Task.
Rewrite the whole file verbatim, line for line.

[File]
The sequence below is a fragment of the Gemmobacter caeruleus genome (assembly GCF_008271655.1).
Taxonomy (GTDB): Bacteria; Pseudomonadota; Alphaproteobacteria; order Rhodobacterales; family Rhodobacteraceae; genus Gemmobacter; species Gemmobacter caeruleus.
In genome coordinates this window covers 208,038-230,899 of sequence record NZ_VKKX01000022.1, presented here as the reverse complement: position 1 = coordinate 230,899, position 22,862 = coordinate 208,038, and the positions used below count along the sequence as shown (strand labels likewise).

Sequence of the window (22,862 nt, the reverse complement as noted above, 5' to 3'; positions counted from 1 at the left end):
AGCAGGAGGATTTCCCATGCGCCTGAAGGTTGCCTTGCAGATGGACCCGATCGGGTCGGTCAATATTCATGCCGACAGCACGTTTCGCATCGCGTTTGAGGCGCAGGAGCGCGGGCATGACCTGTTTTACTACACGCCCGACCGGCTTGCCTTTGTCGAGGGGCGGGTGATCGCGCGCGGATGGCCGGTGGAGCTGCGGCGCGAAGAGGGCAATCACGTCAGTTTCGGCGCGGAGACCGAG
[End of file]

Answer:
The sequence below is a fragment of the Gemmobacter caeruleus genome (assembly GCF_008271655.1).
Taxonomy (GTDB): Bacteria; Pseudomonadota; Alphaproteobacteria; order Rhodobacterales; family Rhodobacteraceae; genus Gemmobacter; species Gemmobacter caeruleus.
In genome coordinates this window covers 208,038-230,899 of sequence record NZ_VKKX01000022.1, presented here as the reverse complement: position 1 = coordinate 230,899, position 22,862 = coordinate 208,038, and the positions used below count along the sequence as shown (strand labels likewise).

Sequence of the window (22,862 nt, the reverse complement as noted above, 5' to 3'; positions counted from 1 at the left end):
AGCAGGAGGATTTCCCATGCGCCTGAAGGTTGCCTTGCAGATGGACCCGATCGGGTCGGTCAATATTCATGCCGACAGCACGTTTCGCATCGCGTTTGAGGCGCAGGAGCGCGGGCATGACCTGTTTTACTACACGCCCGACCGGCTTGCCTTTGTCGAGGGGCGGGTGATCGCGCGCGGATGGCCGGTGGAGCTGCGGCGCGAAGAGGGCAATCACGTCAGTTTCGGCGCGGAGACCGAG